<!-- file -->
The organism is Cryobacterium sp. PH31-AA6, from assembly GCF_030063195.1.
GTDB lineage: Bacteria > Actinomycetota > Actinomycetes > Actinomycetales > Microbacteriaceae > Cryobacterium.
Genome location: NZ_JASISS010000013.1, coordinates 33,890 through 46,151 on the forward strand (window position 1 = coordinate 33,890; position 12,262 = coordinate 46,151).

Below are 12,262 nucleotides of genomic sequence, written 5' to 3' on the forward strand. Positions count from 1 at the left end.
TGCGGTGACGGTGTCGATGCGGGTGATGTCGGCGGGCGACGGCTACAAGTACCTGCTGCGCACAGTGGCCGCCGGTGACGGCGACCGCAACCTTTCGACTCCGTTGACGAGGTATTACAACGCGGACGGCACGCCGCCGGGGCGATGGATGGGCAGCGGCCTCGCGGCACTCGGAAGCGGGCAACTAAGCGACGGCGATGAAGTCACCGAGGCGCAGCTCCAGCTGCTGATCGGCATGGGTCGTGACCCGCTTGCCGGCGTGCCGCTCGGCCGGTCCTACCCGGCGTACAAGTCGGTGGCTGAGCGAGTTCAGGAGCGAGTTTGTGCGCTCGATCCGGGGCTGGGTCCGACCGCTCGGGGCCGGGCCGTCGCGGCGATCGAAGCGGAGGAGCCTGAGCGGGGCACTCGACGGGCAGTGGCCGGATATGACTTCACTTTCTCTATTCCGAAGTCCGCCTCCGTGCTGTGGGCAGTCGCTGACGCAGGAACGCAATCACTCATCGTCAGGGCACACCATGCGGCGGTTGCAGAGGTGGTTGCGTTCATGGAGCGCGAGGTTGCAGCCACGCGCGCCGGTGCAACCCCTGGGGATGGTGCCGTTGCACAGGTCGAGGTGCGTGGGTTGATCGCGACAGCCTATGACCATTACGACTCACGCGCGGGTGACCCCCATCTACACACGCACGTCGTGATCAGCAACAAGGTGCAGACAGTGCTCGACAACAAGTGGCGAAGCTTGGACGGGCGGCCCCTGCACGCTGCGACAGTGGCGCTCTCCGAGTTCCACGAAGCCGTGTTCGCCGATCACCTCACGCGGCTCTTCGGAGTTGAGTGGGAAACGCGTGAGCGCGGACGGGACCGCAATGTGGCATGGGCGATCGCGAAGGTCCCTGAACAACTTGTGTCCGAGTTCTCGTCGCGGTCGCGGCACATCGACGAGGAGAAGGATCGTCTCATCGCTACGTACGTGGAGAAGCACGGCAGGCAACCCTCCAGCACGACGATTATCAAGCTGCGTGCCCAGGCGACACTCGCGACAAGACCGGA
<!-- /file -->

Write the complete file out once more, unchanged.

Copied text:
The organism is Cryobacterium sp. PH31-AA6, from assembly GCF_030063195.1.
GTDB lineage: Bacteria > Actinomycetota > Actinomycetes > Actinomycetales > Microbacteriaceae > Cryobacterium.
Genome location: NZ_JASISS010000013.1, coordinates 33,890 through 46,151 on the forward strand (window position 1 = coordinate 33,890; position 12,262 = coordinate 46,151).

Below are 12,262 nucleotides of genomic sequence, written 5' to 3' on the forward strand. Positions count from 1 at the left end.
TGCGGTGACGGTGTCGATGCGGGTGATGTCGGCGGGCGACGGCTACAAGTACCTGCTGCGCACAGTGGCCGCCGGTGACGGCGACCGCAACCTTTCGACTCCGTTGACGAGGTATTACAACGCGGACGGCACGCCGCCGGGGCGATGGATGGGCAGCGGCCTCGCGGCACTCGGAAGCGGGCAACTAAGCGACGGCGATGAAGTCACCGAGGCGCAGCTCCAGCTGCTGATCGGCATGGGTCGTGACCCGCTTGCCGGCGTGCCGCTCGGCCGGTCCTACCCGGCGTACAAGTCGGTGGCTGAGCGAGTTCAGGAGCGAGTTTGTGCGCTCGATCCGGGGCTGGGTCCGACCGCTCGGGGCCGGGCCGTCGCGGCGATCGAAGCGGAGGAGCCTGAGCGGGGCACTCGACGGGCAGTGGCCGGATATGACTTCACTTTCTCTATTCCGAAGTCCGCCTCCGTGCTGTGGGCAGTCGCTGACGCAGGAACGCAATCACTCATCGTCAGGGCACACCATGCGGCGGTTGCAGAGGTGGTTGCGTTCATGGAGCGCGAGGTTGCAGCCACGCGCGCCGGTGCAACCCCTGGGGATGGTGCCGTTGCACAGGTCGAGGTGCGTGGGTTGATCGCGACAGCCTATGACCATTACGACTCACGCGCGGGTGACCCCCATCTACACACGCACGTCGTGATCAGCAACAAGGTGCAGACAGTGCTCGACAACAAGTGGCGAAGCTTGGACGGGCGGCCCCTGCACGCTGCGACAGTGGCGCTCTCCGAGTTCCACGAAGCCGTGTTCGCCGATCACCTCACGCGGCTCTTCGGAGTTGAGTGGGAAACGCGTGAGCGCGGACGGGACCGCAATGTGGCATGGGCGATCGCGAAGGTCCCTGAACAACTTGTGTCCGAGTTCTCGTCGCGGTCGCGGCACATCGACGAGGAGAAGGATCGTCTCATCGCTACGTACGTGGAGAAGCACGGCAGGCAACCCTCCAGCACGACGATTATCAAGCTGCGTGCCCAGGCGACACTCGCGACAAGACCGGA